“Her Name Is Rose”

by Christeen Breen

“People used to say Iris Bowen was beautiful, what with the wild weave of her red hair, the high cheekbones, and the way she carried herself like a barefoot dancer through the streets of Ranelagh on the outskirts of Dublin city. But that was a lifetime ago. In a cottage in the west of Ireland, Iris – gardener and mother to an adopted daughter, Rose – is doing her best to carry on after the death of her husband two years before. At the back of her mind is a promise she never intended to keep, until the day she gets a phone call from her doctor. Meanwhile, 19-year-old Rose is a brilliant violinist at the Royal Academy in London, still grieving for her father, but relishing her music and life in the city. Excited, but nervous, she hums on the way to an important master class, and then suddenly finds herself missing both of her parents when the class ends in disaster. After the doctor’s call, Iris is haunted by the promise she made to her husband – to find Rose’s birth mother, so that their daughter might still have family if anything happened to Iris. Armed only with a 20-year-old envelope, Iris impulsively begins a journey into the past that takes her to Boston and back, with unexpected results for herself and for Rose and for both friends and strangers. Intimate, moving, and witty, ‘Her Name is Rose’ is a gorgeous novel about what can happen when life does not play out the way you expect” *

“Beneath the Bonfire”

by Nikolas Butler

“Young couples gather to participate in an annual “chainsaw party,” cutting down trees for firewood in anticipation of the winter. A group of men spend a weekend hunting for mushrooms in the wilderness where they grew up and where some still find themselves trapped. An aging environmentalist takes out his frustration and anger on a singular, unsuspecting target. One woman helps another get revenge against a man whose crime extends far beyond him to an entire communitythe ten stories in this dazzling, surprising collection evoke a landscape that will be instantly recognizable to anyone who has traveled the back roads and blue highways of America, and they completely capture the memorable characters who call it home.” *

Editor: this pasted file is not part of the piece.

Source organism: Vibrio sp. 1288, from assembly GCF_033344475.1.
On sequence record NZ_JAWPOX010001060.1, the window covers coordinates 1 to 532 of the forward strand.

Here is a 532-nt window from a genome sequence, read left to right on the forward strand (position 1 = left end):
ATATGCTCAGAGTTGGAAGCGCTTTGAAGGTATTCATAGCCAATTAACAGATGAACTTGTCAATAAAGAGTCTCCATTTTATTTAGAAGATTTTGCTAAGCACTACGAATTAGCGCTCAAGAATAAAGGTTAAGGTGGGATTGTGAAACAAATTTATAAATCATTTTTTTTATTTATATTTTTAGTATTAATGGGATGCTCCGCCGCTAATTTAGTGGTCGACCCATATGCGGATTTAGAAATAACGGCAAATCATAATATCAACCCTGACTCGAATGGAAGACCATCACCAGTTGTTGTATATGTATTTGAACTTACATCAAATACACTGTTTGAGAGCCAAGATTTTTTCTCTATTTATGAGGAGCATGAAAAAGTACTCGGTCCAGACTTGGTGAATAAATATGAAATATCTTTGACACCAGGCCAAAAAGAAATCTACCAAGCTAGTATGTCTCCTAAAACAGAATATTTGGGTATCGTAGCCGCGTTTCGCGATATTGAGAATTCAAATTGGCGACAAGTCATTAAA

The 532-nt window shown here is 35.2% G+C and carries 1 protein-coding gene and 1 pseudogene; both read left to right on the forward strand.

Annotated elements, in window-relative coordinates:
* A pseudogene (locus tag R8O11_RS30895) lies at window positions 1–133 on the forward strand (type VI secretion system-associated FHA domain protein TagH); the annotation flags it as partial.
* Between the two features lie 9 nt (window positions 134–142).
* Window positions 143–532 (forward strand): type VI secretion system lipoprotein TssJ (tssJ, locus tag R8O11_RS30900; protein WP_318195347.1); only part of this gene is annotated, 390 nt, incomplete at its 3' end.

“The Dead Lands”

by Benjamin Percy

“a post-apocalyptic reimagining of the Lewis and Clark saga, a super flu and nuclear fallout have made a husk of the world we know. A few humans carry on, living in outposts such as the Sanctuary, the remains of St. Louis-a shielded community that owes its survival to its militant defense and fear-mongering leaders. Then a rider comes from the wasteland beyond its walls. She reports on the outside world: west of the Cascades, rain falls, crops grow, civilization thrives. But there is danger too: the rising power of an army that pillages and enslaves every community they happen upon. Against the wishes of the Sanctuary, a small group sets out in secrecy. Led by Lewis Meriwether and Mina Clark, they hope to expand their infant nation, and to reunite the States. But the Sanctuary will not allow them to escape without a fight.” *

“The Shore”

by Sara Taylor

“The Shore: a group of small islands in the Chesapeake Bay, just off the coast of Virginia. ‘The Shore’ is clumps of evergreens, wild ponies, oyster-shell roads, tumble-down houses, unwanted pregnancies, murder, and dark magic in the marshes. Sanctuary to some, but nightmare to others, it’s a place that generations of families both wealthy and destitute have inhabited, fled, and returned to for hundreds of years. From a half-Shawnee Indian’s bold choice to escape an abusive home only to find herself with a man who will one day try to kill her, to a brave young girl’s determination to protect her younger sister as methamphetamine ravages their family, the characters in this remarkable novel have deep connections to the land, and a resilience that only the place they call home could create.” *

* Book jacket/publisher description

-Senior Librarian Ann Bradley is branch manager Captiva Memorial Library.